Another surprise of times gone by are the shops, from small retailers under the sun to pharmacies that seem a relic from the 1930s. These would be considered as places of warship by vintage lovers.
Far niente (Lazing about)
One of the least immediate concepts to consider as the starting point for the Haitian spirit is far niente (lazing about). This is not “carefree idleness”, but more simply “lazing about”. In the Western world, where people are scurrying about, where there is always something to do or that should be done, lazing about is a luxury for which, paradoxically, one has to take from valuable time. Haiti’s life and needs are different, time follows the rhythm of nature, of day and night, of fishing and farming, and everything slows down. You can get a very clear idea of lazing about when you see people taking afternoon strolls to the Ile a Vache at the end of the day’s fishing and routine work. They go back to their huts, eat and wait for the sunset. It is not even about waiting for something, it is just life: nobody asks themselves what they could do; social life is where they are, at that moment. All we need to do is to change our perspective and ask ourselves, instead, what we do every afternoon.
There are countless trades all over Haiti. From the bustling Port au Prince to the least explored countryside, there is always someone doing something: exchanging, trading, producing and fixing. Washing in a river is the norm in the country-side. The water is crystal clear and it is amazing to perceive the joy of a bath in natural surroundings. Everything is still natural and manual; there are only handmade crafts, and experience handed down is the key to all knowledge. Nothing is produced in series (or produced industrially), a concept totally rejected by the people. Carpentry begins with the choice of tree, still rooted in the ground. Cabinet makers decorate everything: boats, shops, parts of buildings, even cars. Almost all “modern” objects are embellished with wooden decorations and inlays to appear less cold.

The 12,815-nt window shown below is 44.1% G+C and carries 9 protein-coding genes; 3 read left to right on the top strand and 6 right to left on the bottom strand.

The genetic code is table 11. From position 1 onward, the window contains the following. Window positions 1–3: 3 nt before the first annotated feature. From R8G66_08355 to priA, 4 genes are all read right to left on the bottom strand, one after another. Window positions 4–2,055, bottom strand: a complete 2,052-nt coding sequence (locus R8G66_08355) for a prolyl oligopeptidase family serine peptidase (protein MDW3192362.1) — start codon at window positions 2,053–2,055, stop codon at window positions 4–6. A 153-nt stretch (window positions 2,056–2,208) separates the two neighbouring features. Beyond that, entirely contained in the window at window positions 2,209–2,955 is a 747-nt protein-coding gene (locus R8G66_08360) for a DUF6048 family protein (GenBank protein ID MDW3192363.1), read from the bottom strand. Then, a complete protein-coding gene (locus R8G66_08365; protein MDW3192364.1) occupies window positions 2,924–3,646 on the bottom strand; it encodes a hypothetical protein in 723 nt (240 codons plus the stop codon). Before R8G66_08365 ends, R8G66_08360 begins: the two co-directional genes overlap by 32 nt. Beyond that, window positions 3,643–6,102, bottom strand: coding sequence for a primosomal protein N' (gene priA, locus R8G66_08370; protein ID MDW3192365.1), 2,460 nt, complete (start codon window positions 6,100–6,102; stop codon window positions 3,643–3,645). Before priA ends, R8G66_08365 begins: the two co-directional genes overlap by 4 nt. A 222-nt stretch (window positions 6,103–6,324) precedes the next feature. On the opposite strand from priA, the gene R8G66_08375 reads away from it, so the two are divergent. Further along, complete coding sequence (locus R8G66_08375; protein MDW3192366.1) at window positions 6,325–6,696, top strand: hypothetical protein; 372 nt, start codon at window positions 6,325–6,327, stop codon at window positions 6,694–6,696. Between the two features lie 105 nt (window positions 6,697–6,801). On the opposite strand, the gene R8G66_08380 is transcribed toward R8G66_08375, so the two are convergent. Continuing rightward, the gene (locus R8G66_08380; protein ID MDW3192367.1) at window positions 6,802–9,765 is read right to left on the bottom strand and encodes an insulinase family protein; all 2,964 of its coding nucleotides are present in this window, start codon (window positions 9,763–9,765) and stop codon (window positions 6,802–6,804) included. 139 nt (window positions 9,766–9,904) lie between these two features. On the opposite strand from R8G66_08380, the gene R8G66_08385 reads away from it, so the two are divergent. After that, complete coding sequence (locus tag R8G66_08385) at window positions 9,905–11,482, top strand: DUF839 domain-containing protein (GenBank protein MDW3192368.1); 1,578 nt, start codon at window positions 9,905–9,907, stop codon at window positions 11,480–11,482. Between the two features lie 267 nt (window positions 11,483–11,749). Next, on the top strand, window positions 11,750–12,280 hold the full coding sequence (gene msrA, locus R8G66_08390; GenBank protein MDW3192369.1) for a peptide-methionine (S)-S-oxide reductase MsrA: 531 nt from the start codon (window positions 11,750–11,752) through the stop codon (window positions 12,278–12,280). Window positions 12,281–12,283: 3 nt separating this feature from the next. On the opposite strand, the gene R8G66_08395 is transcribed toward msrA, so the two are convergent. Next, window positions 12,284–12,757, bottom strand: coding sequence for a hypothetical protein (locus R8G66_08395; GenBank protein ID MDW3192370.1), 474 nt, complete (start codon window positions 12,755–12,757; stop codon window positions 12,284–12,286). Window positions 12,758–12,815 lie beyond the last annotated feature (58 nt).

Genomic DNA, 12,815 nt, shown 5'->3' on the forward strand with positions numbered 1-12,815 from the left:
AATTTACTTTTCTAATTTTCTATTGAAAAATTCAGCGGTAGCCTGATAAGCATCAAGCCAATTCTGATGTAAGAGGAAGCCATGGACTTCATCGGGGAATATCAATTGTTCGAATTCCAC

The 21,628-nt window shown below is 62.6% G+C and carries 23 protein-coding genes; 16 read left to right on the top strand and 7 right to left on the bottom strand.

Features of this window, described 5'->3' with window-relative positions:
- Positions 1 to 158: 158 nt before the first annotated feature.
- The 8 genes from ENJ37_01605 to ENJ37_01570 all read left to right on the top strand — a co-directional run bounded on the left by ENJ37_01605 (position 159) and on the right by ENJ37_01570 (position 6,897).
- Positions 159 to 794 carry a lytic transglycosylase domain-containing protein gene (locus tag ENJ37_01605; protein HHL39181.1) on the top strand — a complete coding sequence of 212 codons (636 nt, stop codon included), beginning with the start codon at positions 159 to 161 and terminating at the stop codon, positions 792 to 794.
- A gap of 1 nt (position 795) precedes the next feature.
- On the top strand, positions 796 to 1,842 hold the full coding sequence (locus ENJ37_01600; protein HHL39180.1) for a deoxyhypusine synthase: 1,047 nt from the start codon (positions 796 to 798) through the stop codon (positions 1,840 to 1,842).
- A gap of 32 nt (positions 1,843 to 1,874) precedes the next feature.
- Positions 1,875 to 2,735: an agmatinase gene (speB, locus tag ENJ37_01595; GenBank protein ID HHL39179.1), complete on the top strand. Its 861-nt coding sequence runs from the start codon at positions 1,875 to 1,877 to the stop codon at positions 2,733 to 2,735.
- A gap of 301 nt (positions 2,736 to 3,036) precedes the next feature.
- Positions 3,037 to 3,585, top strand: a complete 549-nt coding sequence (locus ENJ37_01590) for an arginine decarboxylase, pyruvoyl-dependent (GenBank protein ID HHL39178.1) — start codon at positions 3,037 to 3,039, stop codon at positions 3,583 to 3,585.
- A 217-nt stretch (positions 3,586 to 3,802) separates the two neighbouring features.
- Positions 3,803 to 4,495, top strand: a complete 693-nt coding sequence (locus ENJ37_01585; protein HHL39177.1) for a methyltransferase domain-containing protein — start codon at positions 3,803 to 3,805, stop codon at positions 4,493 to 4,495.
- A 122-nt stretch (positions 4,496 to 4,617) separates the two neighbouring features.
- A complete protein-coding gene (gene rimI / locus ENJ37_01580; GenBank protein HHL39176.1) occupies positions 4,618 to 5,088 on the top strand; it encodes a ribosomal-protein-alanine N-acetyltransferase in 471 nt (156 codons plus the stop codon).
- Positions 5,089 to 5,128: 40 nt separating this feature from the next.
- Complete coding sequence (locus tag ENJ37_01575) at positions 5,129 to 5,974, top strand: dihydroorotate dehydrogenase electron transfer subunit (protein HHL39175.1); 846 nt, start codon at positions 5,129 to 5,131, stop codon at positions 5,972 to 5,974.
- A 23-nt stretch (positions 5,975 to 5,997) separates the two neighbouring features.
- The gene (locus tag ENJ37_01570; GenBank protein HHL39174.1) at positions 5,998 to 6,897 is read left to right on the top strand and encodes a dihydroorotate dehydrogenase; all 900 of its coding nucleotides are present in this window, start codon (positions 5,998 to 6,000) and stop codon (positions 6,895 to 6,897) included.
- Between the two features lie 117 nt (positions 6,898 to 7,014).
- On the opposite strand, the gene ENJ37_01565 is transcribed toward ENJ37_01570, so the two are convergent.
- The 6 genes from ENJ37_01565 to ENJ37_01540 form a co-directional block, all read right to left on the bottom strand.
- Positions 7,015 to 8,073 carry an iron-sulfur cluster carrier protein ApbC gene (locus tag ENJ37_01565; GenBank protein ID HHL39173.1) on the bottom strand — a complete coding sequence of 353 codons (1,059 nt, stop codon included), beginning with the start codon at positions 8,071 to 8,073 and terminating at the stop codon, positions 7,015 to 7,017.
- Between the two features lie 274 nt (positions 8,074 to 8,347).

Music and dance
The national music is the kompa that is blasted from every street corner. The rara is a form of celebratory music played in the streets by small groups that create festival or procession situations. This is typical around Easter. These performances can sometimes be a form of protest or have political significance. During holidays, processions are endless and also involve entire small villages. Everyone participates performing in coloured satin costumes. Some dance, others on mules, others on horseback, and everyone has a role to play. Sometimes they want to represent symbolic scenes like the revolution, redemption or the call to the spirits. Music is the sound that comes from daivaksen, bamboo of various lengths that give different notes. Carnival is another time devoted to dancing, in every village you can find women in costumes and men dressed up like voodoo spirits singing and dancing day and night. Participating in these moments is an unforgettable experience. (For us and for them, since white men in forests at carnival time is a rarity indeed).
The naive style belongs to Haitian culture and is characterised by the use of many colours. It is a cheerful type of painting that enhances the Caribbean world. These beautiful paintings depict scenes of life and human activity (women at the market, sugar cane workers under a flamboyant tree) and also depicting villages, sugar cane plantations, markets and streets. Even the voodoo cult is very present in naive painting. Everything is represented simply, without perspective or symbolism. In Jacmel, cradle of Haitian figurative art, you can find the magnificent Hotel Florita in which surreal art covers the walls along with religious allegories, dark and introspective images depicting Haiti after the earthquake. (But as with many other places around the world this is not the image of Haiti perceived globally). At Croix des Bouquets, near Port au Price, there is the famous street of the artisans of images de fer. The allegorical wrought iron figures represent symbols and Voodoo Gods, Erzulie, Legba, Ghede (but also masks, daggers and scenes of life that constantly refer to voodoo culture).